Plasticity of primary microglia on micropatterned geometries and spontaneous long-distance migration in microfluidic channels

Susanna Amadio, Adele De Ninno, Cinzia Montilli, Luca Businaro, Annamaria Gerardino, Cinzia Volonté

Research output: Contribution to journalArticle


Background: Microglia possess an elevated grade of plasticity, undergoing several structural changes based on their location and state of activation. The first step towards the comprehension of microglia's biology and functional responses to an extremely mutable extracellular milieu, consists in discriminating the morphological features acquired by cells maintained in vitro under diverse environmental conditions. Previous work described neither primary microglia grown on artificially patterned environments which impose physical cues and constraints, nor long distance migration of microglia in vitro. To this aim, the present work exploits artificial bio-mimetic microstructured substrates with pillar-shaped or line-grating geometries fabricated on poly(dimethylsiloxane) by soft lithography, in addition to microfluidic devices, and highlights some morphological/functional characteristics of microglia which were underestimated or unknown so far. Results: We report that primary microglia selectively adapt to diverse microstructured substrates modifying accordingly their morphological features and behavior. On micropatterned pillar-shaped geometries, microglia appear multipolar, extend several protrusions in all directions and form distinct pseudopodia. On both micropatterned line-grating geometries and microfluidic channels, microglia extend the cytoplasm from a roundish to a stretched, flattened morphology and assume a filopodia-bearing bipolar structure. Finally, we show that in the absence of any applied chemical gradient, primary microglia spontaneously moves through microfluidic channels for a distance of up to 500 μm in approximately 12 hours, with an average speed of 0.66 μm/min. Conclusions: We demonstrate an elevated grade of microglia plasticity in response to a mutable extracellular environment, thus making these cells an appealing population to be further exploited for lab on chip technologies. The development of microglia-based microstructured substrates opens the road to novel hybrid platforms for testing drugs for neuroinflammatory diseases.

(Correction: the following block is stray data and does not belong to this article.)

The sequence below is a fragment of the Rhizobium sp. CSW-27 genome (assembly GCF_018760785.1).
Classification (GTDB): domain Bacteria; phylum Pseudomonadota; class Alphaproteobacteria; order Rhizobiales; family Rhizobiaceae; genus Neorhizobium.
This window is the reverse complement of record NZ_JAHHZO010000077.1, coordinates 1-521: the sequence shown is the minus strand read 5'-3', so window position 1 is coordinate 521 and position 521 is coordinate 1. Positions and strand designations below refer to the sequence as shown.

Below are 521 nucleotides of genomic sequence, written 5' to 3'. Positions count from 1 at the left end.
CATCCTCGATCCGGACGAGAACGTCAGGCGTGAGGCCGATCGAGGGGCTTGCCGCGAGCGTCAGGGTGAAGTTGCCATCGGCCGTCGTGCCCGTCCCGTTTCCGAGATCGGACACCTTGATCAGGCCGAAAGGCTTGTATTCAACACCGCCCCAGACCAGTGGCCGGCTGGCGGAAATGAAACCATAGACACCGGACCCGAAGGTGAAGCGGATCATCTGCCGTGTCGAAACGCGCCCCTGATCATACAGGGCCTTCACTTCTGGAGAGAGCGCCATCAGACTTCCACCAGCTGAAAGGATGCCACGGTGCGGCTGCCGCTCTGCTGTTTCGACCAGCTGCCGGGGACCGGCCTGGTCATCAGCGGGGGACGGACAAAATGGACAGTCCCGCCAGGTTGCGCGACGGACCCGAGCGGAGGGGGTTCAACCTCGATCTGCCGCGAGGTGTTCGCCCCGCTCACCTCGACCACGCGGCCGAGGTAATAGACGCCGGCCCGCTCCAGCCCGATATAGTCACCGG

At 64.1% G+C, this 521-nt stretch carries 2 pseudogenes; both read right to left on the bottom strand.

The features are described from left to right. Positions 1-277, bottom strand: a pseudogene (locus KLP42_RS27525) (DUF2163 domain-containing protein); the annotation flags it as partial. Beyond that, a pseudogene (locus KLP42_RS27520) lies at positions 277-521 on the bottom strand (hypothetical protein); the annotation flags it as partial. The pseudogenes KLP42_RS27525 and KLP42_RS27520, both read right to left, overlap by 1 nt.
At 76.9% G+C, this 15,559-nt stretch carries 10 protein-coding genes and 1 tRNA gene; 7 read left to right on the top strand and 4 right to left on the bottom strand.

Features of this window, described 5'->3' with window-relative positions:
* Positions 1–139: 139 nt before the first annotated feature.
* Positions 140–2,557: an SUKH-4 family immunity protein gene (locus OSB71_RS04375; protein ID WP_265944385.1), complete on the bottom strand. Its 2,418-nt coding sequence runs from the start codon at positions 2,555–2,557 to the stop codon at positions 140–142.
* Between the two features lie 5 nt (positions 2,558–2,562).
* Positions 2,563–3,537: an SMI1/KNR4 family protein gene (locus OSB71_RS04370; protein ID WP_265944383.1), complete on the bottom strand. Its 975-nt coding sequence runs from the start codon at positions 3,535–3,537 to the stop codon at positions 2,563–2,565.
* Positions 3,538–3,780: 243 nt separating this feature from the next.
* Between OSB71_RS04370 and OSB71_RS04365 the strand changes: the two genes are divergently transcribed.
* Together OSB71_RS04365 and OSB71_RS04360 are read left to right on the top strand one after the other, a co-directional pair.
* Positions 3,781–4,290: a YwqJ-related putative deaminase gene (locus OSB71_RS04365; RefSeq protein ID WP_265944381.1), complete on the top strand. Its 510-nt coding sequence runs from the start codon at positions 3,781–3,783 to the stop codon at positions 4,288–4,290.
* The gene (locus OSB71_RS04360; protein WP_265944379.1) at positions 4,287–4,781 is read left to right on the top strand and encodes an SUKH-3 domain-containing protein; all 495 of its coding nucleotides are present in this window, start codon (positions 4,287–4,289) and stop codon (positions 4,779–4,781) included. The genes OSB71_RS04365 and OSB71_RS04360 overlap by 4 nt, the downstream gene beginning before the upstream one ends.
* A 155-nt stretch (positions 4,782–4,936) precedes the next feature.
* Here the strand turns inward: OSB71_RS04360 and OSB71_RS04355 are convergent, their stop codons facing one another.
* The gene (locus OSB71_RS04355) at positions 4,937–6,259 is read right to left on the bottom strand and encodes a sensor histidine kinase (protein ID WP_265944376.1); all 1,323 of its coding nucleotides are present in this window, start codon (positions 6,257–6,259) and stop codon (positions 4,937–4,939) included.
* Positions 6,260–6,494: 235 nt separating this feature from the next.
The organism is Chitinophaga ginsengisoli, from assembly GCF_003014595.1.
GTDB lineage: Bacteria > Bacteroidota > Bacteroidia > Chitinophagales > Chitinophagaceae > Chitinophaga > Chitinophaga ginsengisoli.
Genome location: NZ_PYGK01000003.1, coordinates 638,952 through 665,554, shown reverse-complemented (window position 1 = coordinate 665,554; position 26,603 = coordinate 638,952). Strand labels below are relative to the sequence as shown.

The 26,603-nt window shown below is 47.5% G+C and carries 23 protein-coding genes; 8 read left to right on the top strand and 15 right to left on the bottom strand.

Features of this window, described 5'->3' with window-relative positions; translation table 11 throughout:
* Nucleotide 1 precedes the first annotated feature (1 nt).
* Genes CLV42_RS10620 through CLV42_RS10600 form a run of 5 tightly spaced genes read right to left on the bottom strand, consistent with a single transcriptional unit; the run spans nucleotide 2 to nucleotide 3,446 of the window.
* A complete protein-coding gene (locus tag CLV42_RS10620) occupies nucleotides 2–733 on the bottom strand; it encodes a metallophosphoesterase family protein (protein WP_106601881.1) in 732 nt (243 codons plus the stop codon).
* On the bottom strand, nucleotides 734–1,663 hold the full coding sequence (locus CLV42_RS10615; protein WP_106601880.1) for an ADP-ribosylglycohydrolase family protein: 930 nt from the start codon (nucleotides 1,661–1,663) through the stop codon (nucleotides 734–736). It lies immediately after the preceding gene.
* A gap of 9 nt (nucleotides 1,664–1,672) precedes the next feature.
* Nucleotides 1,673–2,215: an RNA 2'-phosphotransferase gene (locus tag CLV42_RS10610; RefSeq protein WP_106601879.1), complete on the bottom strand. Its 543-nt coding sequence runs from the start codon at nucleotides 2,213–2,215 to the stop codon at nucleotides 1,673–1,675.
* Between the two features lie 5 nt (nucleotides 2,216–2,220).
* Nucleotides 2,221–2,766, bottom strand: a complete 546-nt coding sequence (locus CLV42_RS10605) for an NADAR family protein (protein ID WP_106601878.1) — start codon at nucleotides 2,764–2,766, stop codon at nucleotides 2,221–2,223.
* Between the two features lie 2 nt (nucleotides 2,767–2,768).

Original languageEnglish
Article number121
JournalBMC Neuroscience
Publication statusPublished - Oct 13 2013


  • Confocal analysis
  • Long distance migration
  • Microfabrication
  • Microglia plasticity
  • Time-lapse microscopy

ASJC Scopus subject areas

  • Cellular and Molecular Neuroscience
  • Neuroscience(all)

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